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# In N is a positive integer less than 200, and 14N/60 is an

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Intern
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In N is a positive integer less than 200, and 14N/60 is an [#permalink]

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27 Jul 2009, 01:15
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Question Stats:

82% (01:46) correct 18% (00:56) wrong based on 287 sessions

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In N is a positive integer less than 200, and 14N/60 is an integer, then N has how many different positive prime factors?

A. 2
B. 3
C. 5
D. 6
E. 8

OPEN DISCUSSION OF THIS QUESTION IS HERE: in-n-is-a-positive-integer-less-than-200-and-14n-60-is-an-100763.html
[Reveal] Spoiler: OA

Last edited by Bunuel on 03 Nov 2012, 01:24, edited 2 times in total.
Renamed the topic and edited the question.
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Re: HOW MANY different positive prime factors? [#permalink]

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27 Jul 2009, 01:32
X = 14n/60 is an integer

X= 14n/60 = 7n/30

n has to be a multiple of 30 in this case for X to be integer.

possible values for n < 200
= 30*(1 to 6)

==> possible prime factors - 2,3 and 5
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Re: HOW MANY different positive prime factors? [#permalink]

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27 Jul 2009, 17:23
1
KUDOS
I like to put the numbers in prime factors so it is easier and faster to visualize.

14*n/60

If we write the factors of 14 --> 2, 7, and the factors of 60 --> 2, 2, 3, 5, we have

(2*7*n)/(2^2*3*5)
Simplifying
7*n/(2*3*5)

The only way the equation above has an integer value is if n has AT LEAST the factors 2, 3 and 5, so we can simplify again and we have the number 7.

The number could be 2*3*5, or 2*3*5*2, or 2*3*5*.....

However to be less than 200 we can not add any prime number.
2*3*5 = 120
If we added the next prime factor 7, we would have 2*3*5*7 = 840

Again, The explanation might looks long. But try to do this question following this procedure and you will see it is faster.

Good studies

PS.: If you liked the explanation, consider a kudo! I am almost accessing the GMATClub tests!!!
Manager
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Re: HOW MANY different positive prime factors? [#permalink]

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29 Jul 2009, 10:56
14n/60 = 7n/30
since this is an integer n has to be a multiple of 30.
now, the prime factors of 30 = 2, 3, 5
hence n must have atleast these 3 prime factors.

so B.
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Re: HOW MANY different positive prime factors? [#permalink]

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03 Nov 2012, 01:17
coelholds wrote:
I like to put the numbers in prime factors so it is easier and faster to visualize.

14*n/60

If we write the factors of 14 --> 2, 7, and the factors of 60 --> 2, 2, 3, 5, we have

(2*7*n)/(2^2*3*5)
Simplifying
7*n/(2*3*5)

The only way the equation above has an integer value is if n has AT LEAST the factors 2, 3 and 5, so we can simplify again and we have the number 7.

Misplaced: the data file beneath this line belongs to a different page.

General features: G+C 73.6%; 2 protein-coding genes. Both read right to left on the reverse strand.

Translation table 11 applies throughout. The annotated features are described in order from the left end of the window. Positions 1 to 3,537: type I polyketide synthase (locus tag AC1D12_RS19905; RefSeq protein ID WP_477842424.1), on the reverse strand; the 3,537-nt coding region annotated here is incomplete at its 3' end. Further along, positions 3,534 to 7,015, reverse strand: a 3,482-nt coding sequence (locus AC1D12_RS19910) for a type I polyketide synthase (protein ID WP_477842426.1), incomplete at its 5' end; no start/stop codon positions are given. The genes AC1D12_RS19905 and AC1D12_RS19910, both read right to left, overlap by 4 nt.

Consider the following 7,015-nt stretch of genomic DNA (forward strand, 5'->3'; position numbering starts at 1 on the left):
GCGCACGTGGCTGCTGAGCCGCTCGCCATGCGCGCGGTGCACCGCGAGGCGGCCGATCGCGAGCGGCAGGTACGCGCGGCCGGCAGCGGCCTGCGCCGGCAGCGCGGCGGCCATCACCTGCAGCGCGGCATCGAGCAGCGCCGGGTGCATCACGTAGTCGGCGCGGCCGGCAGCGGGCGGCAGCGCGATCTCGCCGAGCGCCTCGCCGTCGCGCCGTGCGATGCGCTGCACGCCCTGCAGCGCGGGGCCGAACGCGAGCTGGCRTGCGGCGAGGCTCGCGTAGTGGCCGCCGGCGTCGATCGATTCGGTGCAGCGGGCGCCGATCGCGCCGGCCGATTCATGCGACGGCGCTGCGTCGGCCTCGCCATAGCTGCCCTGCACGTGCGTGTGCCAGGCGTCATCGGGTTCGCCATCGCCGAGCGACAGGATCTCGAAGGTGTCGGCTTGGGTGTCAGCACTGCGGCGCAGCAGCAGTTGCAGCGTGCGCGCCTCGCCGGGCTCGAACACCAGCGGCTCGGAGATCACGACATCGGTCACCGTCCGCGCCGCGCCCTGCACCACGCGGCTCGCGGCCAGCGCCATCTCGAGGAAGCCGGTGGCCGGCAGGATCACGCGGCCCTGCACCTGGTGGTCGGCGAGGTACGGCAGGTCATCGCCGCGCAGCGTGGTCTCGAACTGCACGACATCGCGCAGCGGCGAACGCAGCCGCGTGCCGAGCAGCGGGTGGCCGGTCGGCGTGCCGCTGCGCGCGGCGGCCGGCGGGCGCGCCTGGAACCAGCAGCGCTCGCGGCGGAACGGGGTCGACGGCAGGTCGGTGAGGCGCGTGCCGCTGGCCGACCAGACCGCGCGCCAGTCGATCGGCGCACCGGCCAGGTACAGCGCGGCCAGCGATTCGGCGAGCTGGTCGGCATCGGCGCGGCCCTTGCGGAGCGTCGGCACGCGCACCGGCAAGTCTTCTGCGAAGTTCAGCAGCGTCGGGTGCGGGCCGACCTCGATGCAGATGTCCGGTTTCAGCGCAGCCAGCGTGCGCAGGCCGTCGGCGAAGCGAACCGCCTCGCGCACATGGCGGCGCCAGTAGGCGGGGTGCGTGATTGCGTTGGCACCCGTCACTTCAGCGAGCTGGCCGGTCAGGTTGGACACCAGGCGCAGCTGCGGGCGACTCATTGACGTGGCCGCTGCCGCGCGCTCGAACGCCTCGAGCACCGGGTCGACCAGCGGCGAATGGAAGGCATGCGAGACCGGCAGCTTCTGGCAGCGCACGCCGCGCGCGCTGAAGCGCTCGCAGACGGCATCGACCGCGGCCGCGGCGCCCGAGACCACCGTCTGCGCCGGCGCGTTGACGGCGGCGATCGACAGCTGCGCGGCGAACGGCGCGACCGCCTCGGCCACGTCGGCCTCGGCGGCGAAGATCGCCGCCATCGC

The number could be 2*3*5, or 2*3*5*2, or 2*3*5*.....

However to be less than 200 we can not add any prime number.
2*3*5 = 120
If we added the next prime factor 7, we would have 2*3*5*7 = 840

Again, The explanation might looks long. But try to do this question following this procedure and you will see it is faster.

Good studies

PS.: If you liked the explanation, consider a kudo! I am almost accessing the GMATClub tests!!!

2*3*5=30 & its not 120.... or I have missed something here.. Kindly explain
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Re: HOW MANY different positive prime factors? [#permalink]

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03 Nov 2012, 01:25
Expert's post
1
This post was
BOOKMARKED
breakit wrote:
coelholds wrote:
I like to put the numbers in prime factors so it is easier and faster to visualize.

14*n/60

If we write the factors of 14 --> 2, 7, and the factors of 60 --> 2, 2, 3, 5, we have

(2*7*n)/(2^2*3*5)
Simplifying
7*n/(2*3*5)

The only way the equation above has an integer value is if n has AT LEAST the factors 2, 3 and 5, so we can simplify again and we have the number 7.

The number could be 2*3*5, or 2*3*5*2, or 2*3*5*.....

However to be less than 200 we can not add any prime number.
2*3*5 = 120
If we added the next prime factor 7, we would have 2*3*5*7 = 840

Again, The explanation might looks long. But try to do this question following this procedure and you will see it is faster.

Good studies

PS.: If you liked the explanation, consider a kudo! I am almost accessing the GMATClub tests!!!

2*3*5=30 & its not 120.... or I have missed something here.. Kindly explain

Clearly it's a typo.

In N is a positive integer less than 200, and 14N/60 is an integer, then N has how many different positive prime factors?

A. 2
B. 3
C. 5
D. 6
E. 8

Given: $$0<n=integer<200$$ and $$\frac{14n}{60}=integer$$.

$$\frac{14n}{60}=\frac{7n}{30}=integer$$ --> $$\frac{7n}{30}$$ to be an integer $$n$$ must be a multiple of $$30=2*3*5$$, so $$n$$ definitely has these three different positive prime factors. Also, $$n$$ can not have more than 3 as if it has for example 4 different prime factors then least value of $$n$$ would be $$2*3*5*7=210>200$$.

So $$n$$ has exactly 3 different positive prime factors: 2, 3, and 5.

Hope it helps.

OPEN DISCUSSION OF THIS QUESTION IS HERE: in-n-is-a-positive-integer-less-than-200-and-14n-60-is-an-100763.html
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Re: HOW MANY different positive prime factors?   [#permalink] 03 Nov 2012, 01:25
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